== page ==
BRIEF DESCRIPTION OF THE DRAWINGS

The above mentioned and other features and objects of this invention, and the manner of attaining them, will become more apparent and the invention itself will be better understood by reference to the following description of embodiments of the invention taken in conjunction with the accompanying drawings, wherein:

FIG. 1 is a longitudinal sectional view of a reciprocating piston compressor in accordance with the present invention;

FIG. 2 is a longitudinal sectional view of a rotary compressor in accordance with the present invention;

FIG. 3 is a disassembled view of a first embodiment of the inventive cluster block assembly and a terminal assembly;

FIG. 4 is an enlarged sectional view of the cluster block assembly and terminal assembly of FIG. 3;

FIG. 5 is a first exploded view of the cluster block assembly of FIG. 3 without its insulative filling;

FIG. 6 is a second exploded view of the cluster block assembly of FIG. 3 without its insulative filling;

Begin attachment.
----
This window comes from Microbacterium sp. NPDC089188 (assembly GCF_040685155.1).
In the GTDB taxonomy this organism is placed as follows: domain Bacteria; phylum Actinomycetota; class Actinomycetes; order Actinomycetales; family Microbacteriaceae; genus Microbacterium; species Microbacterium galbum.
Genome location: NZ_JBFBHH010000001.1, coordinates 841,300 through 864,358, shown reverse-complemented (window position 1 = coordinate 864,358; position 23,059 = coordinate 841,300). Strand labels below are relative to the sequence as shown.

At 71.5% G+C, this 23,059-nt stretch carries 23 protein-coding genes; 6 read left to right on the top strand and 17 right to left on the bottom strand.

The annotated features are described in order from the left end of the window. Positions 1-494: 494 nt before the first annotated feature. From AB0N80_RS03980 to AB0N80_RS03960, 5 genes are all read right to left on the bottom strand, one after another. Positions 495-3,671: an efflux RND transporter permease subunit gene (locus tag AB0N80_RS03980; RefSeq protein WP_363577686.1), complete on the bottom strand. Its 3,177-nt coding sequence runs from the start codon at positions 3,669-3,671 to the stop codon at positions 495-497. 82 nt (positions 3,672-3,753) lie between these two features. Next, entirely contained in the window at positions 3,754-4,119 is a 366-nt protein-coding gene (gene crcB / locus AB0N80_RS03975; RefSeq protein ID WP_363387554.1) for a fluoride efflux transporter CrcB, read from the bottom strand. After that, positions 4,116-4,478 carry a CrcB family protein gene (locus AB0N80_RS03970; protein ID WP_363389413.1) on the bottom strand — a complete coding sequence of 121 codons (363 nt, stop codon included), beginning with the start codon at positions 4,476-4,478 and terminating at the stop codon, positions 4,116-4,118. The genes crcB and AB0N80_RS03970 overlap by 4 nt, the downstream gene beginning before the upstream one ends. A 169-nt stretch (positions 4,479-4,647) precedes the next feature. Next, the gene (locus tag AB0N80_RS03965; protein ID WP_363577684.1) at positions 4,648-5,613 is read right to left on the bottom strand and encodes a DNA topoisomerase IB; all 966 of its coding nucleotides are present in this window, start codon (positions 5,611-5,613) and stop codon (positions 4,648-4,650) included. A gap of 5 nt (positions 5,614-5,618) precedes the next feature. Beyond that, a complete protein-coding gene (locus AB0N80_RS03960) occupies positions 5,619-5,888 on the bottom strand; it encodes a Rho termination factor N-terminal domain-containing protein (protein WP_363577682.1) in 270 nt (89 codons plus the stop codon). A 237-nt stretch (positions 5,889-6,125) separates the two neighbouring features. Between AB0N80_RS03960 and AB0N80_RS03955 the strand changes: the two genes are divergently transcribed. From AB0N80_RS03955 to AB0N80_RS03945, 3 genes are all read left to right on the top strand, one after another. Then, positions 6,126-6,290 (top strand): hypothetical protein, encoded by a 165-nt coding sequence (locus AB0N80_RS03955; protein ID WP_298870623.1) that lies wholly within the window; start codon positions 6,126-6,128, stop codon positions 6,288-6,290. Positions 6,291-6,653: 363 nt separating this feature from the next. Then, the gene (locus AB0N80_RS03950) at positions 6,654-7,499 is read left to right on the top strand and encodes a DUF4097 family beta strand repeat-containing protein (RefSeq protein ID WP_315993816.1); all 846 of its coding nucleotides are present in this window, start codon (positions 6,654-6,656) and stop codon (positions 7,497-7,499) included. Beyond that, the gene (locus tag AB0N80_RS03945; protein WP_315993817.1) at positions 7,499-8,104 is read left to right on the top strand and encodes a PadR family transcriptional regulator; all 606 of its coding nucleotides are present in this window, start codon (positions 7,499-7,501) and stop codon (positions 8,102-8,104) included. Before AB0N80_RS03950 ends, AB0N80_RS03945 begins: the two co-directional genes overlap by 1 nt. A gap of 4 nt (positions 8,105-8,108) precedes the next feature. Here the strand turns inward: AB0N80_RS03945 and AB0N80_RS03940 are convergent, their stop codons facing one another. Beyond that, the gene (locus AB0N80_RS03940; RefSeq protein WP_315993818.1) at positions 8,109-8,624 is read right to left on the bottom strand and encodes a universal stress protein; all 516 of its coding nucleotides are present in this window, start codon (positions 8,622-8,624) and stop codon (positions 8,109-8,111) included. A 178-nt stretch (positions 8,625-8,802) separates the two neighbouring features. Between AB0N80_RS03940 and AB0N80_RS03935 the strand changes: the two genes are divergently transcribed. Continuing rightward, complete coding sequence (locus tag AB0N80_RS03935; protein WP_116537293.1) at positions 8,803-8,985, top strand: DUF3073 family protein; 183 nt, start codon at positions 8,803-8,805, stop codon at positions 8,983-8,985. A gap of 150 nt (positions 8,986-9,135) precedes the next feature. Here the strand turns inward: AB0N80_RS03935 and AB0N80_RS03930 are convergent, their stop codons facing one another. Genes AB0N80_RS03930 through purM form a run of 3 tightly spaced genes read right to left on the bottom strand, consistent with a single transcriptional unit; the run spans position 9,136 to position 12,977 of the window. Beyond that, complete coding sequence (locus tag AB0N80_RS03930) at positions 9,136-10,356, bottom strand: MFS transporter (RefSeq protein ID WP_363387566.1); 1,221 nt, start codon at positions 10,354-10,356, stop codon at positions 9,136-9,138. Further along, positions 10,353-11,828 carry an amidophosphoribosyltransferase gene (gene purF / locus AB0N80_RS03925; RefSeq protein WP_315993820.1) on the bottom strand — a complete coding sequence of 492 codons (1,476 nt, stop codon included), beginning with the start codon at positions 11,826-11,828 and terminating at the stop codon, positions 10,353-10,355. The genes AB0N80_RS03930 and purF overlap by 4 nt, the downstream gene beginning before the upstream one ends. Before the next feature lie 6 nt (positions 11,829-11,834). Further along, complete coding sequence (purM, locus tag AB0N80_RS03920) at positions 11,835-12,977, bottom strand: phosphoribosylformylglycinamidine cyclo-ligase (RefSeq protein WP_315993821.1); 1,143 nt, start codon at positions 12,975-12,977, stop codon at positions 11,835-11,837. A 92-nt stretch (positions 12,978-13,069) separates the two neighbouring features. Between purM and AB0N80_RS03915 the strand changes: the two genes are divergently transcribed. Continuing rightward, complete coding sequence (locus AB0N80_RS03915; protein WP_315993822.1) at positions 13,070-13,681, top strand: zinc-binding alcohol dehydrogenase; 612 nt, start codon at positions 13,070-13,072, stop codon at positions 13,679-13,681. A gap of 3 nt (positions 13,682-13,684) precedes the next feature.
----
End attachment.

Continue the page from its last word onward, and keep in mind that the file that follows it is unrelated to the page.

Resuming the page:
FIG. 7 is a view of the cluster block assembly of FIG. 3 with its cover removed, showing the insulative filling therein; and

FIG. 8 is an enlarged sectional view of a second embodiment of the inventive cluster block assembly showing its insulative filling.

Corresponding reference characters indicate corresponding parts throughout the several views. The exemplification set out herein illustrates embodiments of the invention, and such exemplification is not to be construed as limiting the scope of the invention in any manner.

DETAILED DESCRIPTION OF THE INVENTION

For the purposes of promoting an understanding of the principles of the invention, reference will now be made to the embodiments illustrated in the drawings and specific language will be used to describe the same. It will nevertheless be understood that no limitation of the scope of the invention is thereby intended.

Referring to FIGS. 1 and 2, reciprocating compressor assembly 20 and rotary compressor assembly 22 are shown as examples of types of hermetic compressor assemblies in which the present invention may be advantageously used. Other hermetic compressor types, such as, for example, a scroll compressor assembly, may also benefit from use of present invention.